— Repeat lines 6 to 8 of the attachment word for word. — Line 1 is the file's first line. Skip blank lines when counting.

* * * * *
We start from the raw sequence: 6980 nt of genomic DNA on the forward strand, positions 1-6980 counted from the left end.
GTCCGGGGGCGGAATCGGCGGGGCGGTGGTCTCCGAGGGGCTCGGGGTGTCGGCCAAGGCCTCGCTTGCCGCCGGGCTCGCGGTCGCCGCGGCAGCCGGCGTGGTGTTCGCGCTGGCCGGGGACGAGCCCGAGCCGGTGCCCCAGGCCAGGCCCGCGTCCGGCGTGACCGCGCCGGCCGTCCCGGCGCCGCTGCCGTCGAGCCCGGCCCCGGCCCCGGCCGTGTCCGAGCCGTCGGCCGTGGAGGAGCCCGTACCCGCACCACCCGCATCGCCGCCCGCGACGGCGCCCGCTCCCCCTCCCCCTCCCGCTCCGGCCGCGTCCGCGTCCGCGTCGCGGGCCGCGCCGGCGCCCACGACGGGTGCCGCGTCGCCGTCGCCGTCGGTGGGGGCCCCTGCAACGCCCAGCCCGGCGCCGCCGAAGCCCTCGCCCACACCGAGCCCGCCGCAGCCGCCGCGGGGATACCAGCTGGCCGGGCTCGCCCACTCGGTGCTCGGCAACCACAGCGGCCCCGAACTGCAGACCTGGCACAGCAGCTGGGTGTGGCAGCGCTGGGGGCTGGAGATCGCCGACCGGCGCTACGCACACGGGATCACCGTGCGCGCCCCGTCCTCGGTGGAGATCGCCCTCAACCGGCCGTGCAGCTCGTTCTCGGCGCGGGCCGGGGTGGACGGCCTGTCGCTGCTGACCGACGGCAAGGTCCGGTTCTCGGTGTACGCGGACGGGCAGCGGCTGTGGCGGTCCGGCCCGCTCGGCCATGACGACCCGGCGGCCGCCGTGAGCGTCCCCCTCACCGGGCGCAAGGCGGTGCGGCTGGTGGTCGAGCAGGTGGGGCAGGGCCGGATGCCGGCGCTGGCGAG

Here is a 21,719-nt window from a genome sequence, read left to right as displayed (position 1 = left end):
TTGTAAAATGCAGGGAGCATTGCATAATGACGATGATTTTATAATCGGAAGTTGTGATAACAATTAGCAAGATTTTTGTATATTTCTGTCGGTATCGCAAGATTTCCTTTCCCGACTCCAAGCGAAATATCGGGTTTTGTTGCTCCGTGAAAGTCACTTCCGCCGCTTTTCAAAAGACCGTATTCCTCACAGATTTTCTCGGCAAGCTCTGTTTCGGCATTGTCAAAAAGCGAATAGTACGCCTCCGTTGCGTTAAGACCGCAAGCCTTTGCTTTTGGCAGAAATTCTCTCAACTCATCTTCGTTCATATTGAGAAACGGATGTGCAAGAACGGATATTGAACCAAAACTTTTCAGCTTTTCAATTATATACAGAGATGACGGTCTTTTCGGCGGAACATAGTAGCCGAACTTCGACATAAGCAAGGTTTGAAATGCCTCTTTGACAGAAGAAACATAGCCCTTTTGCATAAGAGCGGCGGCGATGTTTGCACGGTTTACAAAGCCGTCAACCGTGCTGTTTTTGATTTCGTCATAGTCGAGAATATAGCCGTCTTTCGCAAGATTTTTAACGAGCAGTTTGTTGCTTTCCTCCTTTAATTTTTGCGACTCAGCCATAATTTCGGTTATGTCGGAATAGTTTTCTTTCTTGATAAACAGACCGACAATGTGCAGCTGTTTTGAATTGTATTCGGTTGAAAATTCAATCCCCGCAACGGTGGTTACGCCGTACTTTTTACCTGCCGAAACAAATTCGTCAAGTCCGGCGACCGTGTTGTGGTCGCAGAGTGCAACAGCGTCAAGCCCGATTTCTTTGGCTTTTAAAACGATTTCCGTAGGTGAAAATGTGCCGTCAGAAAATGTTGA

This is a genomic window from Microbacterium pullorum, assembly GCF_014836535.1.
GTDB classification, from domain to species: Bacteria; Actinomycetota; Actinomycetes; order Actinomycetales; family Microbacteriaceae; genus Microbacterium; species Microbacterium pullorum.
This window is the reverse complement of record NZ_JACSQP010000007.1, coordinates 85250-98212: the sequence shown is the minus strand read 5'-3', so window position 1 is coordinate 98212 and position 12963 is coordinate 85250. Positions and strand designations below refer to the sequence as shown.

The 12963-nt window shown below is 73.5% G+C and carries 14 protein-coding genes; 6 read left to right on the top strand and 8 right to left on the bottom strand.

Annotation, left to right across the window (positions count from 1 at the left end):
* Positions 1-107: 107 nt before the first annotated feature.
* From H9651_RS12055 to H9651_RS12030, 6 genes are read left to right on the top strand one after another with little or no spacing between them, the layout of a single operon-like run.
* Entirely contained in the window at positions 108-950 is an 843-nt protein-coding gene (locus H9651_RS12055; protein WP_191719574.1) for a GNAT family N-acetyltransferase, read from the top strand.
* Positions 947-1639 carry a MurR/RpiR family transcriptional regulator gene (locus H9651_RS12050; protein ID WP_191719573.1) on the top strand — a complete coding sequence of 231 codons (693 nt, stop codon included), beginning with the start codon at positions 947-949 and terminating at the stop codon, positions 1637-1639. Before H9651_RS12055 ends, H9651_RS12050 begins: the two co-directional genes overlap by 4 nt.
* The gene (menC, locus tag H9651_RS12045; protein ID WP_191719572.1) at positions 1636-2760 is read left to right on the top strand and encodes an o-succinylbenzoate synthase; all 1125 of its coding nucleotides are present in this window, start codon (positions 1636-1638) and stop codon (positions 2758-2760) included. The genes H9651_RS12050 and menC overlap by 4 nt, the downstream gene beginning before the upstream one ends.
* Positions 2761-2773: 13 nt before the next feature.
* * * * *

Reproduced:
GTDB classification, from domain to species: Bacteria; Actinomycetota; Actinomycetes; order Actinomycetales; family Microbacteriaceae; genus Microbacterium; species Microbacterium pullorum.
This window is the reverse complement of record NZ_JACSQP010000007.1, coordinates 85250-98212: the sequence shown is the minus strand read 5'-3', so window position 1 is coordinate 98212 and position 12963 is coordinate 85250. Positions and strand designations below refer to the sequence as shown.

The 12963-nt window shown below is 73.5% G+C and carries 14 protein-coding genes; 6 read left to right on the top strand and 8 right to left on the bottom strand.